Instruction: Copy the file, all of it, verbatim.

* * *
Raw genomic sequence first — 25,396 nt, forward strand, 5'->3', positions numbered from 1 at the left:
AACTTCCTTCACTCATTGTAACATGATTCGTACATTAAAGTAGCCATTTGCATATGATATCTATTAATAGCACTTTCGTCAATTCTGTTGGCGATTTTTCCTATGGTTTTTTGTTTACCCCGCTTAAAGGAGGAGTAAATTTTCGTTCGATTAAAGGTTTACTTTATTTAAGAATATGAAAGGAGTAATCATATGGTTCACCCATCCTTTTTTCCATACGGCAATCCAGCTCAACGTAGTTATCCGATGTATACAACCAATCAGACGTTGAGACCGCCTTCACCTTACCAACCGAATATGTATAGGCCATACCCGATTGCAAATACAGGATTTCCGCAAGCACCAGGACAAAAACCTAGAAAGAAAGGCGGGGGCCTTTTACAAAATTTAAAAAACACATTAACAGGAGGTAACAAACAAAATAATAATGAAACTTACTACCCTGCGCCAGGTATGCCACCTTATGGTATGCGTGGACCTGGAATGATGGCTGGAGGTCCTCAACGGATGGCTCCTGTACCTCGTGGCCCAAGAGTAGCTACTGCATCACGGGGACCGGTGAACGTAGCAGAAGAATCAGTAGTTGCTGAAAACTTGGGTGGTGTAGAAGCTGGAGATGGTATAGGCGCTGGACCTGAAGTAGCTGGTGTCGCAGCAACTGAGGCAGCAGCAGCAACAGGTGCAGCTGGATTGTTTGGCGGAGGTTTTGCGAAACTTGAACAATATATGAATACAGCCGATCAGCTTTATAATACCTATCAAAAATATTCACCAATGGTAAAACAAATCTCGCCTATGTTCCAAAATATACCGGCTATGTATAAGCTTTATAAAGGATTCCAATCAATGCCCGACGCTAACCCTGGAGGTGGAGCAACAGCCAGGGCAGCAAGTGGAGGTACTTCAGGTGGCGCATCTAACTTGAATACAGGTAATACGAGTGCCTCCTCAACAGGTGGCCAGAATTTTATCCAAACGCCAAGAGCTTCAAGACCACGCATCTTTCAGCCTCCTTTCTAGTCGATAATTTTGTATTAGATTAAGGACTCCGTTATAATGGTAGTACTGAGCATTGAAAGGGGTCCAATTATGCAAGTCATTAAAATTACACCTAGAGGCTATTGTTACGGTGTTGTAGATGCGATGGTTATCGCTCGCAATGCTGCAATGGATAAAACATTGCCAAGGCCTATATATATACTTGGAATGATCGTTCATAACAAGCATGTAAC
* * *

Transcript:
Raw genomic sequence first — 25,396 nt, forward strand, 5'->3', positions numbered from 1 at the left:
AACTTCCTTCACTCATTGTAACATGATTCGTACATTAAAGTAGCCATTTGCATATGATATCTATTAATAGCACTTTCGTCAATTCTGTTGGCGATTTTTCCTATGGTTTTTTGTTTACCCCGCTTAAAGGAGGAGTAAATTTTCGTTCGATTAAAGGTTTACTTTATTTAAGAATATGAAAGGAGTAATCATATGGTTCACCCATCCTTTTTTCCATACGGCAATCCAGCTCAACGTAGTTATCCGATGTATACAACCAATCAGACGTTGAGACCGCCTTCACCTTACCAACCGAATATGTATAGGCCATACCCGATTGCAAATACAGGATTTCCGCAAGCACCAGGACAAAAACCTAGAAAGAAAGGCGGGGGCCTTTTACAAAATTTAAAAAACACATTAACAGGAGGTAACAAACAAAATAATAATGAAACTTACTACCCTGCGCCAGGTATGCCACCTTATGGTATGCGTGGACCTGGAATGATGGCTGGAGGTCCTCAACGGATGGCTCCTGTACCTCGTGGCCCAAGAGTAGCTACTGCATCACGGGGACCGGTGAACGTAGCAGAAGAATCAGTAGTTGCTGAAAACTTGGGTGGTGTAGAAGCTGGAGATGGTATAGGCGCTGGACCTGAAGTAGCTGGTGTCGCAGCAACTGAGGCAGCAGCAGCAACAGGTGCAGCTGGATTGTTTGGCGGAGGTTTTGCGAAACTTGAACAATATATGAATACAGCCGATCAGCTTTATAATACCTATCAAAAATATTCACCAATGGTAAAACAAATCTCGCCTATGTTCCAAAATATACCGGCTATGTATAAGCTTTATAAAGGATTCCAATCAATGCCCGACGCTAACCCTGGAGGTGGAGCAACAGCCAGGGCAGCAAGTGGAGGTACTTCAGGTGGCGCATCTAACTTGAATACAGGTAATACGAGTGCCTCCTCAACAGGTGGCCAGAATTTTATCCAAACGCCAAGAGCTTCAAGACCACGCATCTTTCAGCCTCCTTTCTAGTCGATAATTTTGTATTAGATTAAGGACTCCGTTATAATGGTAGTACTGAGCATTGAAAGGGGTCCAATTATGCAAGTCATTAAAATTACACCTAGAGGCTATTGTTACGGTGTTGTAGATGCGATGGTTATCGCTCGCAATGCTGCAATGGATAAAACATTGCCAAGGCCTATATATATACTTGGAATGATCGTTCATAACAAGCATGTAAC